Tuesday, January 27, 2015

Membership Rate Falls for U.S. Unions in 2014

Organized Labor Suffering Decadeslong Slide in Its Ranks
The rate of U.S. union membership fell slightly in 2014, continuing a trend that suggests the labor movement will have to step up efforts to rebound from its decadeslong slide.
Members of the 7,000-member Laborers Local 79 union 
take a coffee break in New York City. Photo: AP
Figures released Friday by the Bureau of Labor Statistics said the combined rate of private- and public-sector union membership was 11.1% last year, down from 11.3% the prior year. Membership in the private sector fell to a rate of 6.6% in 2014, from 6.7%, while public-sector representation rose slightly to 35.7%, from 35.3%.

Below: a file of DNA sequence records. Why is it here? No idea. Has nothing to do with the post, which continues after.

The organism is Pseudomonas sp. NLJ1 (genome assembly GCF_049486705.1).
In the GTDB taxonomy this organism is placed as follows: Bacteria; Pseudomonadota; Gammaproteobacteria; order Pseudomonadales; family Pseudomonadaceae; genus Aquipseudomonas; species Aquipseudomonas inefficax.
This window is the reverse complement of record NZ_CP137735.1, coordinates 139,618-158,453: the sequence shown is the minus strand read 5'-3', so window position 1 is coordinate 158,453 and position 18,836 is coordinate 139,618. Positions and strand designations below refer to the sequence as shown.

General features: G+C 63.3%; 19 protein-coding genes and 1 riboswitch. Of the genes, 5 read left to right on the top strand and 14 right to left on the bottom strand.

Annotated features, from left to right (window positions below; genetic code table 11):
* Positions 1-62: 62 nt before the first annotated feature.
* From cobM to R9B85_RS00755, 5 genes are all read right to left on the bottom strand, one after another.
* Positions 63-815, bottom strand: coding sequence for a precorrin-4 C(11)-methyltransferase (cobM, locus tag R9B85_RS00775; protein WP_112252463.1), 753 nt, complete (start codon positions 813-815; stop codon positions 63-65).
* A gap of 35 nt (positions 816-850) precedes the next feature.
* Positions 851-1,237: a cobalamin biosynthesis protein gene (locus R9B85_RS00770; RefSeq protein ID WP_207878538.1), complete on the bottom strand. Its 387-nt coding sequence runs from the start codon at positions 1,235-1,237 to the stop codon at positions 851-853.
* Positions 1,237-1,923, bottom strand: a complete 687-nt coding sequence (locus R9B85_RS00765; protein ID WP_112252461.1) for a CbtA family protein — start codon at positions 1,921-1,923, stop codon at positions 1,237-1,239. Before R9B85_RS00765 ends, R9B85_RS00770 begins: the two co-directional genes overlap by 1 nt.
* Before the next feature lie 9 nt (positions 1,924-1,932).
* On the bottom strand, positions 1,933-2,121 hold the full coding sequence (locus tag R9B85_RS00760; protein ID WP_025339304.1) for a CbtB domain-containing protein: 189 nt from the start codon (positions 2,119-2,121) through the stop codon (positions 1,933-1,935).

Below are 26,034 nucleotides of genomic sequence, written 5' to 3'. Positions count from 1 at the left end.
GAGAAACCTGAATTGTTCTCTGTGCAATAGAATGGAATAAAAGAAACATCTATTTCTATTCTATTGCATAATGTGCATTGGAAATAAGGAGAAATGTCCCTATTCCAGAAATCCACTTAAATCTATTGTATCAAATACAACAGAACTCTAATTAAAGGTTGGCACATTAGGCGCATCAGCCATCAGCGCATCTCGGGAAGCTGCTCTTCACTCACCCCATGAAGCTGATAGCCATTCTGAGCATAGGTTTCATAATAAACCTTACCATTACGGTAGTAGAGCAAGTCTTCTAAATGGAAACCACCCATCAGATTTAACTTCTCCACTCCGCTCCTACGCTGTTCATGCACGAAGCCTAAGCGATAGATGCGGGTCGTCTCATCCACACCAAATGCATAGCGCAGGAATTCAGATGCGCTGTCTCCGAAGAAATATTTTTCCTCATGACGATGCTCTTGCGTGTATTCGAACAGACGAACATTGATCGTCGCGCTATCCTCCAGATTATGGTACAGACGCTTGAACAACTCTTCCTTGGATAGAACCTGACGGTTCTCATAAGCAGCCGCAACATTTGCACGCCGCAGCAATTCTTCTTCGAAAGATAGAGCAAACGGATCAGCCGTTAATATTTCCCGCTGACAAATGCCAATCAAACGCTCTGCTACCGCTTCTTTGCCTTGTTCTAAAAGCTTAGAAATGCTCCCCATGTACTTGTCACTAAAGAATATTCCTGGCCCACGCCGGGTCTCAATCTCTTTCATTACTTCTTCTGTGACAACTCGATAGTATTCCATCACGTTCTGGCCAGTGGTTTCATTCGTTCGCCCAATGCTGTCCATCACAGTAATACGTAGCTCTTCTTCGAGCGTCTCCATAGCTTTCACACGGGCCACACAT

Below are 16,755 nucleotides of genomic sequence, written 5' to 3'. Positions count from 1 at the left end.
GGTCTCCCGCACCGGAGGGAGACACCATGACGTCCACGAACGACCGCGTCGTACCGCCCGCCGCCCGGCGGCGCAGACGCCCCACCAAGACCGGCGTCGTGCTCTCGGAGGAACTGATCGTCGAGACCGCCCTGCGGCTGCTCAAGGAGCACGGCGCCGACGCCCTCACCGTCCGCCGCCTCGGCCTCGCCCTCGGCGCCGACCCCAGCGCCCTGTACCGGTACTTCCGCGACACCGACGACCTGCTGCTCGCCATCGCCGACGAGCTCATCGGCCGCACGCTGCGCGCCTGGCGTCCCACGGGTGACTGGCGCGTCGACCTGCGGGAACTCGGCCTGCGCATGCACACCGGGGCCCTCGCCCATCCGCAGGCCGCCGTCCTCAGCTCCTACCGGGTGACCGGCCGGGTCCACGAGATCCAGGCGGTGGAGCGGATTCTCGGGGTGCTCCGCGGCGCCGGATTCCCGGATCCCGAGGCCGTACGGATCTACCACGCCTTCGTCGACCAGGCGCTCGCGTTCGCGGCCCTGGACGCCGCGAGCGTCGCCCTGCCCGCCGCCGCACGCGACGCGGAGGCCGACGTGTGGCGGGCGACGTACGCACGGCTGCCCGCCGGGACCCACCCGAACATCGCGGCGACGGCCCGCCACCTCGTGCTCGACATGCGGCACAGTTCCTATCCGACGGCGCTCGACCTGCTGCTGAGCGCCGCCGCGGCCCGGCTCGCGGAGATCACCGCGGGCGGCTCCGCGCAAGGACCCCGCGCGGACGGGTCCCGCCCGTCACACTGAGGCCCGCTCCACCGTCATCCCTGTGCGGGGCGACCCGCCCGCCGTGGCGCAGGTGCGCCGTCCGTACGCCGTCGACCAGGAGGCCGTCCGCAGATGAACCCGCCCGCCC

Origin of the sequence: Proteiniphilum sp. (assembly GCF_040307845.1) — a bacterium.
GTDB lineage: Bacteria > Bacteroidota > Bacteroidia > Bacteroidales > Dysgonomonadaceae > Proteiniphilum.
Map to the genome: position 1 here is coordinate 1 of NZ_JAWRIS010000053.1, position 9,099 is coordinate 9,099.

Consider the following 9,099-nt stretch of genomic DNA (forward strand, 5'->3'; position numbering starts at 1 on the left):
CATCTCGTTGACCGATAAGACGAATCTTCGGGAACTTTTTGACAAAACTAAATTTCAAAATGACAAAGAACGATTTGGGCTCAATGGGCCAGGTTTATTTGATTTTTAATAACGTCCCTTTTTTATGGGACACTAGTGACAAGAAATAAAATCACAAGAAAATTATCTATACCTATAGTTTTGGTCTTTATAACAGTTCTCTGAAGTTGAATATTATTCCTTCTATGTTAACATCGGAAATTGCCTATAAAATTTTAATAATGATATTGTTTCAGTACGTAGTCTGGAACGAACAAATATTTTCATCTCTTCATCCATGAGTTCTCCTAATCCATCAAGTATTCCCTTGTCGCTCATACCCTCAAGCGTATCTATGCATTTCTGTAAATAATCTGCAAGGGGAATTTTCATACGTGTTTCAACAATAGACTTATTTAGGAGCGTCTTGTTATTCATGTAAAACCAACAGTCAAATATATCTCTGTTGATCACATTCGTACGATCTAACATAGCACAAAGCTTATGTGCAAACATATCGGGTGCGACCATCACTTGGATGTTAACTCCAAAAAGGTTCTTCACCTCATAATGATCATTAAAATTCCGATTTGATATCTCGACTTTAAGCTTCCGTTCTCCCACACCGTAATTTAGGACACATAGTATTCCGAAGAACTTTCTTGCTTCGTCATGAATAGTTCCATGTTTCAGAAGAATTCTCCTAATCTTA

Public Union membership has been on the rise
Unions managed to collectively add about 41,000 members in the private sector, led by industries such as construction and leisure and hospitality, but it wasn’t enough to keep pace with total private-sector employment, said John Schmitt, a senior economist at the left-leaning Center for Economic and Policy Research.
“The overall workforce is growing faster than the union workforce,” said Mr. Schmitt, who said unions gained members in part because of workers who got new jobs in unionized facilities.
“It’s bad news for the labor movement because it shows that they are not able to rebound. Essentially, they look like they’re stuck,” said Gary Chaison, a professor of industrial relations at Clark University in Worcester, Mass.
Union membership rates declined over the year in 27 states and the District of Columbia. They rose in 18 states and were unchanged in five.
Read the rest of the story HERE.

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